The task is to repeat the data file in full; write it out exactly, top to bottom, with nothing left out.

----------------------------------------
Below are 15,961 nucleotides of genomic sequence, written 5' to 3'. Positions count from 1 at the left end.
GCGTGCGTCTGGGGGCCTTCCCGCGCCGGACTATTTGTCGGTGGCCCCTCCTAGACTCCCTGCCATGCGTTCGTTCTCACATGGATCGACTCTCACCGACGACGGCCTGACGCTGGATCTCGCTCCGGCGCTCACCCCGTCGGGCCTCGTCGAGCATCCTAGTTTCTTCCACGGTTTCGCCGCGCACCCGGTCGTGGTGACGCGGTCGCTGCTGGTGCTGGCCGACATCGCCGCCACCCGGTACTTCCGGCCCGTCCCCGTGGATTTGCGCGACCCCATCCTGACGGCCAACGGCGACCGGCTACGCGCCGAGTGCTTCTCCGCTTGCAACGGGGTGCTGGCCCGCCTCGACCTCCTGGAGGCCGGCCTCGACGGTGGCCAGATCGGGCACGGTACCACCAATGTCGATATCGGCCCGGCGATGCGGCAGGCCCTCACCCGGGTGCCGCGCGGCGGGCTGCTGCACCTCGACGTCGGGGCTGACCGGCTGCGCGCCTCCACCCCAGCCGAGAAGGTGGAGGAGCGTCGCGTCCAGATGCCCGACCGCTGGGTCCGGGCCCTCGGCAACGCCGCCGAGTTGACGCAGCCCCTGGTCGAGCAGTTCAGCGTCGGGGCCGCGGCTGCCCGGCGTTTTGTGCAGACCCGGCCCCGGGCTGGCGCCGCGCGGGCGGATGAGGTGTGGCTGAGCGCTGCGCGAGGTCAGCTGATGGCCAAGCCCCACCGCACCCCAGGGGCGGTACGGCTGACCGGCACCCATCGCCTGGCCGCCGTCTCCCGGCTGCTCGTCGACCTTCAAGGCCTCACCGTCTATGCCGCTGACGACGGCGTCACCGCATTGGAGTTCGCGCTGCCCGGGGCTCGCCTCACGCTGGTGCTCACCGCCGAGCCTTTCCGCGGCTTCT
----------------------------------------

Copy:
Below are 15,961 nucleotides of genomic sequence, written 5' to 3'. Positions count from 1 at the left end.
GCGTGCGTCTGGGGGCCTTCCCGCGCCGGACTATTTGTCGGTGGCCCCTCCTAGACTCCCTGCCATGCGTTCGTTCTCACATGGATCGACTCTCACCGACGACGGCCTGACGCTGGATCTCGCTCCGGCGCTCACCCCGTCGGGCCTCGTCGAGCATCCTAGTTTCTTCCACGGTTTCGCCGCGCACCCGGTCGTGGTGACGCGGTCGCTGCTGGTGCTGGCCGACATCGCCGCCACCCGGTACTTCCGGCCCGTCCCCGTGGATTTGCGCGACCCCATCCTGACGGCCAACGGCGACCGGCTACGCGCCGAGTGCTTCTCCGCTTGCAACGGGGTGCTGGCCCGCCTCGACCTCCTGGAGGCCGGCCTCGACGGTGGCCAGATCGGGCACGGTACCACCAATGTCGATATCGGCCCGGCGATGCGGCAGGCCCTCACCCGGGTGCCGCGCGGCGGGCTGCTGCACCTCGACGTCGGGGCTGACCGGCTGCGCGCCTCCACCCCAGCCGAGAAGGTGGAGGAGCGTCGCGTCCAGATGCCCGACCGCTGGGTCCGGGCCCTCGGCAACGCCGCCGAGTTGACGCAGCCCCTGGTCGAGCAGTTCAGCGTCGGGGCCGCGGCTGCCCGGCGTTTTGTGCAGACCCGGCCCCGGGCTGGCGCCGCGCGGGCGGATGAGGTGTGGCTGAGCGCTGCGCGAGGTCAGCTGATGGCCAAGCCCCACCGCACCCCAGGGGCGGTACGGCTGACCGGCACCCATCGCCTGGCCGCCGTCTCCCGGCTGCTCGTCGACCTTCAAGGCCTCACCGTCTATGCCGCTGACGACGGCGTCACCGCATTGGAGTTCGCGCTGCCCGGGGCTCGCCTCACGCTGGTGCTCACCGCCGAGCCTTTCCGCGGCTTCT